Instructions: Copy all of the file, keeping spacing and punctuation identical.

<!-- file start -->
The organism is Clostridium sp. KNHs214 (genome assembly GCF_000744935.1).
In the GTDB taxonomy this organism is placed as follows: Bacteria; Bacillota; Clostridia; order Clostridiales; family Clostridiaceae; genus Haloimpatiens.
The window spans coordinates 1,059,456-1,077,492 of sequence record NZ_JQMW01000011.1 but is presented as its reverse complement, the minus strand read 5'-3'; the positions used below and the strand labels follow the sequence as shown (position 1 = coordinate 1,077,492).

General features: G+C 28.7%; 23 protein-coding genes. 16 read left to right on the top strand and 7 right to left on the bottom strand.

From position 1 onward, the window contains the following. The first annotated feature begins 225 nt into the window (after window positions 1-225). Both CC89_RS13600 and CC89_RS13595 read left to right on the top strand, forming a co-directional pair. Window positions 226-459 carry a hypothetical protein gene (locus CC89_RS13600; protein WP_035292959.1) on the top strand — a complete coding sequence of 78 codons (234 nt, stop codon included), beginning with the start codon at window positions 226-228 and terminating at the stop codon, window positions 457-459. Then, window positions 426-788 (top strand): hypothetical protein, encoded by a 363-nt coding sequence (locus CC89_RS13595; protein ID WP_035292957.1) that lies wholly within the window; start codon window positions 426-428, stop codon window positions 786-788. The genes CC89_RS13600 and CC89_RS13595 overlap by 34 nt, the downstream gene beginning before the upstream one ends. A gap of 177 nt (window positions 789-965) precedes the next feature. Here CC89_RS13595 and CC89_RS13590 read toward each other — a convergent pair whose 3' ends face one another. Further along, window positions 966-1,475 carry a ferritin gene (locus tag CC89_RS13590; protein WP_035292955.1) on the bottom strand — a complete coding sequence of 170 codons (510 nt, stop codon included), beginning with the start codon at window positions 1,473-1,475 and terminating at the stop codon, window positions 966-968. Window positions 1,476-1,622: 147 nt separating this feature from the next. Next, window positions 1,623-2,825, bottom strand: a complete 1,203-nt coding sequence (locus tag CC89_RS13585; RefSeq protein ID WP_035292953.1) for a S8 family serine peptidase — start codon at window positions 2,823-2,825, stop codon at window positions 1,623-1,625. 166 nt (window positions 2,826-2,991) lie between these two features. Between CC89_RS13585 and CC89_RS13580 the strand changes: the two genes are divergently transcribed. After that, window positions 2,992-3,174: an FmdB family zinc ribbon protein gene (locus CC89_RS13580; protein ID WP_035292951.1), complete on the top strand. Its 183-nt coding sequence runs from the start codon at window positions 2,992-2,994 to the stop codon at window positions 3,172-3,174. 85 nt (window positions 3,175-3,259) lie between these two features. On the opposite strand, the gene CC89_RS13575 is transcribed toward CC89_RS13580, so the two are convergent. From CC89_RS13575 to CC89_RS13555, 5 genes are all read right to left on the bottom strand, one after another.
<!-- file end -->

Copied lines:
The organism is Clostridium sp. KNHs214 (genome assembly GCF_000744935.1).
In the GTDB taxonomy this organism is placed as follows: Bacteria; Bacillota; Clostridia; order Clostridiales; family Clostridiaceae; genus Haloimpatiens.
The window spans coordinates 1,059,456-1,077,492 of sequence record NZ_JQMW01000011.1 but is presented as its reverse complement, the minus strand read 5'-3'; the positions used below and the strand labels follow the sequence as shown (position 1 = coordinate 1,077,492).

General features: G+C 28.7%; 23 protein-coding genes. 16 read left to right on the top strand and 7 right to left on the bottom strand.

From position 1 onward, the window contains the following. The first annotated feature begins 225 nt into the window (after window positions 1-225). Both CC89_RS13600 and CC89_RS13595 read left to right on the top strand, forming a co-directional pair. Window positions 226-459 carry a hypothetical protein gene (locus CC89_RS13600; protein WP_035292959.1) on the top strand — a complete coding sequence of 78 codons (234 nt, stop codon included), beginning with the start codon at window positions 226-228 and terminating at the stop codon, window positions 457-459. Then, window positions 426-788 (top strand): hypothetical protein, encoded by a 363-nt coding sequence (locus CC89_RS13595; protein ID WP_035292957.1) that lies wholly within the window; start codon window positions 426-428, stop codon window positions 786-788. The genes CC89_RS13600 and CC89_RS13595 overlap by 34 nt, the downstream gene beginning before the upstream one ends. A gap of 177 nt (window positions 789-965) precedes the next feature. Here CC89_RS13595 and CC89_RS13590 read toward each other — a convergent pair whose 3' ends face one another. Further along, window positions 966-1,475 carry a ferritin gene (locus tag CC89_RS13590; protein WP_035292955.1) on the bottom strand — a complete coding sequence of 170 codons (510 nt, stop codon included), beginning with the start codon at window positions 1,473-1,475 and terminating at the stop codon, window positions 966-968. Window positions 1,476-1,622: 147 nt separating this feature from the next. Next, window positions 1,623-2,825, bottom strand: a complete 1,203-nt coding sequence (locus tag CC89_RS13585; RefSeq protein ID WP_035292953.1) for a S8 family serine peptidase — start codon at window positions 2,823-2,825, stop codon at window positions 1,623-1,625. 166 nt (window positions 2,826-2,991) lie between these two features. Between CC89_RS13585 and CC89_RS13580 the strand changes: the two genes are divergently transcribed. After that, window positions 2,992-3,174: an FmdB family zinc ribbon protein gene (locus CC89_RS13580; protein ID WP_035292951.1), complete on the top strand. Its 183-nt coding sequence runs from the start codon at window positions 2,992-2,994 to the stop codon at window positions 3,172-3,174. 85 nt (window positions 3,175-3,259) lie between these two features. On the opposite strand, the gene CC89_RS13575 is transcribed toward CC89_RS13580, so the two are convergent. From CC89_RS13575 to CC89_RS13555, 5 genes are all read right to left on the bottom strand, one after another.